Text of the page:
Car manufacturing companies around the world are answering calls by governments to provide help in the manufacturing of ventilators and face masks to help face the coronavirus pandemic. Work on converting one of its factories in China to enable it to make about one million masks a month had been started on Monday by Fiat.
The company’s chief executive Mike Manley said in an email to the media that the company plans to start production within the next few coming weeks.
There are other car makers who are also trying to find out ways that they can use their manufacturing facilities for making ventilators.
While the Japanese carmaker Nissan and Formula 1 have join hands to make try and manufacture ventilators and masks in the United Kingdom, General Motors, Ford and Tesla in the United States have all promised to lend support and use the resources at their disposal to make more ventilators.
Production has been halted by all almost all of the major car plants in the US, Europe and Asia in order to try and prevent the spread of the coronavirus pandemic. However the companies are still willing to help in the manufacturing of ventilators and other critical medical equipment needed to treat patient of Covid-19, the disease caused by the coronavirus.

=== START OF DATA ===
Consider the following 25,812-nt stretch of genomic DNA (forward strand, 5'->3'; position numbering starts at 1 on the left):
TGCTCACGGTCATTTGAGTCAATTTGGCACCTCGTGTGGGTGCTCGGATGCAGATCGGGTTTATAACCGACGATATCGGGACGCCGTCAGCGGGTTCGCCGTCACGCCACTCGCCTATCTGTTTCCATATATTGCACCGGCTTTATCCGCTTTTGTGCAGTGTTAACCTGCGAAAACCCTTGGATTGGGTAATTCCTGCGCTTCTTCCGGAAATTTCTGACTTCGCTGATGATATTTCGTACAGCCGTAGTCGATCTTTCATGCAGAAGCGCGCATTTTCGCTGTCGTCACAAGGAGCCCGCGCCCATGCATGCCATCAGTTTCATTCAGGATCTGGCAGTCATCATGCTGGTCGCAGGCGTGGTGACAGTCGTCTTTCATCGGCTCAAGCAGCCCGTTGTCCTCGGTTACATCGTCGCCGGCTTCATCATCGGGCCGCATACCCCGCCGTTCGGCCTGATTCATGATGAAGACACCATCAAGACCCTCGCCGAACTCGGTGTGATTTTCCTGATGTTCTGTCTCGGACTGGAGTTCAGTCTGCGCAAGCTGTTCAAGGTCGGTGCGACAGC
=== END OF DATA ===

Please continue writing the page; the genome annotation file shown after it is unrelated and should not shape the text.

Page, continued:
“Ford, General Motors and Tesla are being given the go ahead to make ventilators and other metal products, FAST! Go for it auto execs, let’s see how good you are?” tweeted US President Donald Trump on Sunday.
Prior to that tweet the US Food and Drug Administration (FDA) had said that the regulator had relaxed the preconditions required to be fulfilled by companies for approval for manufacturing of medical device so that the production of ventilators can be accelerated.
“Medical device makers can more easily make changes to existing products, such as changes to suppliers or materials, to help address current manufacturing limitations or supply shortages,” US Health and Human Services Secretary Alex Azar said in a statement. “Other manufacturers, such as auto makers, can more easily repurpose production lines to help increase supply.”
However the process of switching production from cars to ventilators and other medical equipment will not be easy for car makers, warned some experts and analysts.
The various raw materials and the components that are critically required for manufacturing of ventilators are “highly specific” and require “specialised know-how”, said Jens Hallek, head of ventilator manufacturer Hamilton Medical, in an interview to Wired.
“These are extremely sensitive machines with not only a lot of hardware, but also a lot of software. If one of the components does not work correctly, the whole machine shuts down and cannot be used anymore,” he said.
It could be more than a year that a car making company or one in the aerospace industry could be able to start making ventilators, former US Defense Department officials told the Washington Post.
(Adapted from BBC.com)